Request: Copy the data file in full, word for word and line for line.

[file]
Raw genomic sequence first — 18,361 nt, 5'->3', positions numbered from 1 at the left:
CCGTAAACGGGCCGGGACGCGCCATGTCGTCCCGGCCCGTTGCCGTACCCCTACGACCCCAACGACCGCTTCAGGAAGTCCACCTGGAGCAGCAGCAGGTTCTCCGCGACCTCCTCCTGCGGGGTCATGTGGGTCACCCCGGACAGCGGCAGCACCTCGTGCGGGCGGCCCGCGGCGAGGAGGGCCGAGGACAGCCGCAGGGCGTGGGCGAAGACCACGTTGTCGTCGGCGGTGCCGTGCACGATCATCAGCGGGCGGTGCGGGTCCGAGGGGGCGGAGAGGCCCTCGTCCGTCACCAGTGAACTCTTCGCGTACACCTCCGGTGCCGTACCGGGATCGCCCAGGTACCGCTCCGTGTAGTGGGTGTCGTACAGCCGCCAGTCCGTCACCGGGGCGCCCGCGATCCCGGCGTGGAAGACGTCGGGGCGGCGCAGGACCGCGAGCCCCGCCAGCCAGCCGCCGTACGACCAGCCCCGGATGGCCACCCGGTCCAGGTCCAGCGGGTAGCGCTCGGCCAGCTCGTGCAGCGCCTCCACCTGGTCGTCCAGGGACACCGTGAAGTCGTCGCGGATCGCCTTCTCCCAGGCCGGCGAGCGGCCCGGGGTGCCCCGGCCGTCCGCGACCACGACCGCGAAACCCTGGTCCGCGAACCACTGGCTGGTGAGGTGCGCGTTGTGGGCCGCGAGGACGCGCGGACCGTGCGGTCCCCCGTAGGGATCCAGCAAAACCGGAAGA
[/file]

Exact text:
Raw genomic sequence first — 18,361 nt, 5'->3', positions numbered from 1 at the left:
CCGTAAACGGGCCGGGACGCGCCATGTCGTCCCGGCCCGTTGCCGTACCCCTACGACCCCAACGACCGCTTCAGGAAGTCCACCTGGAGCAGCAGCAGGTTCTCCGCGACCTCCTCCTGCGGGGTCATGTGGGTCACCCCGGACAGCGGCAGCACCTCGTGCGGGCGGCCCGCGGCGAGGAGGGCCGAGGACAGCCGCAGGGCGTGGGCGAAGACCACGTTGTCGTCGGCGGTGCCGTGCACGATCATCAGCGGGCGGTGCGGGTCCGAGGGGGCGGAGAGGCCCTCGTCCGTCACCAGTGAACTCTTCGCGTACACCTCCGGTGCCGTACCGGGATCGCCCAGGTACCGCTCCGTGTAGTGGGTGTCGTACAGCCGCCAGTCCGTCACCGGGGCGCCCGCGATCCCGGCGTGGAAGACGTCGGGGCGGCGCAGGACCGCGAGCCCCGCCAGCCAGCCGCCGTACGACCAGCCCCGGATGGCCACCCGGTCCAGGTCCAGCGGGTAGCGCTCGGCCAGCTCGTGCAGCGCCTCCACCTGGTCGTCCAGGGACACCGTGAAGTCGTCGCGGATCGCCTTCTCCCAGGCCGGCGAGCGGCCCGGGGTGCCCCGGCCGTCCGCGACCACGACCGCGAAACCCTGGTCCGCGAACCACTGGCTGGTGAGGTGCGCGTTGTGGGCCGCGAGGACGCGCGGACCGTGCGGTCCCCCGTAGGGATCCAGCAAAACCGGAAGA